Import prices in the U.S. jumped by more than expected in the month of January, according to a report released by the Labor Department on Friday, while export price growth also exceeded estimates.
The Labor Department said import prices surged up by 1.0 percent in January after edging up by a revised 0.2 percent in December.
Economists had expected import prices to climb by 0.6 percent compared to the 0.1 percent uptick originally reported for the previous month.
The bigger than expected increase in import prices was partly due to another spike in prices for fuel imports, which shot up by 4.7 percent in January after jumping by 2.9 percent in December.
Excluding prices for fuel imports, import prices rose by 0.4 percent in January after edging down by 0.1 percent in December.
Higher prices for non-fuel industrial supplies and materials, automotive vehicles, foods, feeds, and beverages, and capital goods all contributed to the rebound.
The report also said export prices increased by 0.8 percent in January after inching up by a revised 0.1 percent in December.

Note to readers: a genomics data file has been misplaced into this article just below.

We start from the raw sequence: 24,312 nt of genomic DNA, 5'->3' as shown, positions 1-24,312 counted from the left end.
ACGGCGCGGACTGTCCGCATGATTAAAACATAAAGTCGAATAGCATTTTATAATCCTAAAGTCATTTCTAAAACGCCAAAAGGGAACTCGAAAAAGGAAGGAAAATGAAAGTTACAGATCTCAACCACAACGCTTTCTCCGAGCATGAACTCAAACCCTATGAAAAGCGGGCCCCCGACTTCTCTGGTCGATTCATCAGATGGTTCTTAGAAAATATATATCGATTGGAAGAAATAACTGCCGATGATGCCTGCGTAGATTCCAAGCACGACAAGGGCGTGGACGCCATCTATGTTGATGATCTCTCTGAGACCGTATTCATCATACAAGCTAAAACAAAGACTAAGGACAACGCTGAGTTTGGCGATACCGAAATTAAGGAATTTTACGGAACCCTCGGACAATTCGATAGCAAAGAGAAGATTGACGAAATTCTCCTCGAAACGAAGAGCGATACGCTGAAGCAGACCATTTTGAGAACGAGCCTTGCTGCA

Export prices had been expected to rise by 0.3 percent compared to the 0.1 percent drop originally reported for the previous month.
The stronger than expected export price growth came as rising prices for non-agricultural exports more than offset a slight drop in prices for agricultural exports.
The Labor Department said prices for non-agricultural exports advanced by 0.9 percent in January after ticking up by 0.1 percent in December.
Prices for non-agricultural industrial supplies and materials, capital goods, automotive vehicles, and consumer goods all rose during the month.
On the other hand, the report said prices for agricultural exports edged down by 0.1 percent in January after dipping by 0.3 percent in December.
The continued decrease in prices for agricultural exports was driven by a 5.8 percent slump in soybean and other oilseeds prices.
Compared to the same month a year ago, import prices were up by 3.6 percent in January, while export prices were up by 3.4 percent.